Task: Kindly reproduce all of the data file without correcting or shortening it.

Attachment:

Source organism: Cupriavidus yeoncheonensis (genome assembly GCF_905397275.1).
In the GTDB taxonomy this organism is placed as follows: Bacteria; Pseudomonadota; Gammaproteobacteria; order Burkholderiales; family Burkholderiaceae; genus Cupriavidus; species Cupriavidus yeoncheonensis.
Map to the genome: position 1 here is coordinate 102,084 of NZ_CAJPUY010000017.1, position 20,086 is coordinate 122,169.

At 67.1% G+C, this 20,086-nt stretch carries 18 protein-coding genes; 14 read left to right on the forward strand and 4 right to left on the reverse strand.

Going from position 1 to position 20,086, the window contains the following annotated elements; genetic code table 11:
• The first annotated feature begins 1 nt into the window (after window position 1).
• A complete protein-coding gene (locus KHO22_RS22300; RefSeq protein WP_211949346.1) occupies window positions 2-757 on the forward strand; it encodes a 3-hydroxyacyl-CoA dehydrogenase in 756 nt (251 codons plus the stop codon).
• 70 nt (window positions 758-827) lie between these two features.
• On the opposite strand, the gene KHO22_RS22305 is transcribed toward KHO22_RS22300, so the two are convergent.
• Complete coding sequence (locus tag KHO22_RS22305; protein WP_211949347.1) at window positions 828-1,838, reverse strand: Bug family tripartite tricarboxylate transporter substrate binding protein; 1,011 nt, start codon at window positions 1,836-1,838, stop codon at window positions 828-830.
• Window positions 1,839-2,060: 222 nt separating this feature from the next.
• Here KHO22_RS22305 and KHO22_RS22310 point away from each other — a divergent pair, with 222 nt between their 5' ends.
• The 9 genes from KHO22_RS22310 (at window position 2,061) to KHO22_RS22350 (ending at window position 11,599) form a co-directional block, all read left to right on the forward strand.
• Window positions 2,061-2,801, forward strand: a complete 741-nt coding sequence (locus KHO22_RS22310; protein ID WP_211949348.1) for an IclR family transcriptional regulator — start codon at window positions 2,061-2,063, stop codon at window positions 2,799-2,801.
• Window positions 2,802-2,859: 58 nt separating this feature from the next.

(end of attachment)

Source organism: Cupriavidus yeoncheonensis (genome assembly GCF_905397275.1).
In the GTDB taxonomy this organism is placed as follows: Bacteria; Pseudomonadota; Gammaproteobacteria; order Burkholderiales; family Burkholderiaceae; genus Cupriavidus; species Cupriavidus yeoncheonensis.
Map to the genome: position 1 here is coordinate 102,084 of NZ_CAJPUY010000017.1, position 20,086 is coordinate 122,169.

At 67.1% G+C, this 20,086-nt stretch carries 18 protein-coding genes; 14 read left to right on the forward strand and 4 right to left on the reverse strand.

Going from position 1 to position 20,086, the window contains the following annotated elements; genetic code table 11:
• The first annotated feature begins 1 nt into the window (after window position 1).
• A complete protein-coding gene (locus KHO22_RS22300; RefSeq protein WP_211949346.1) occupies window positions 2-757 on the forward strand; it encodes a 3-hydroxyacyl-CoA dehydrogenase in 756 nt (251 codons plus the stop codon).
• 70 nt (window positions 758-827) lie between these two features.
• On the opposite strand, the gene KHO22_RS22305 is transcribed toward KHO22_RS22300, so the two are convergent.
• Complete coding sequence (locus tag KHO22_RS22305; protein WP_211949347.1) at window positions 828-1,838, reverse strand: Bug family tripartite tricarboxylate transporter substrate binding protein; 1,011 nt, start codon at window positions 1,836-1,838, stop codon at window positions 828-830.
• Window positions 1,839-2,060: 222 nt separating this feature from the next.
• Here KHO22_RS22305 and KHO22_RS22310 point away from each other — a divergent pair, with 222 nt between their 5' ends.
• The 9 genes from KHO22_RS22310 (at window position 2,061) to KHO22_RS22350 (ending at window position 11,599) form a co-directional block, all read left to right on the forward strand.
• Window positions 2,061-2,801, forward strand: a complete 741-nt coding sequence (locus KHO22_RS22310; protein ID WP_211949348.1) for an IclR family transcriptional regulator — start codon at window positions 2,061-2,063, stop codon at window positions 2,799-2,801.
• Window positions 2,802-2,859: 58 nt separating this feature from the next.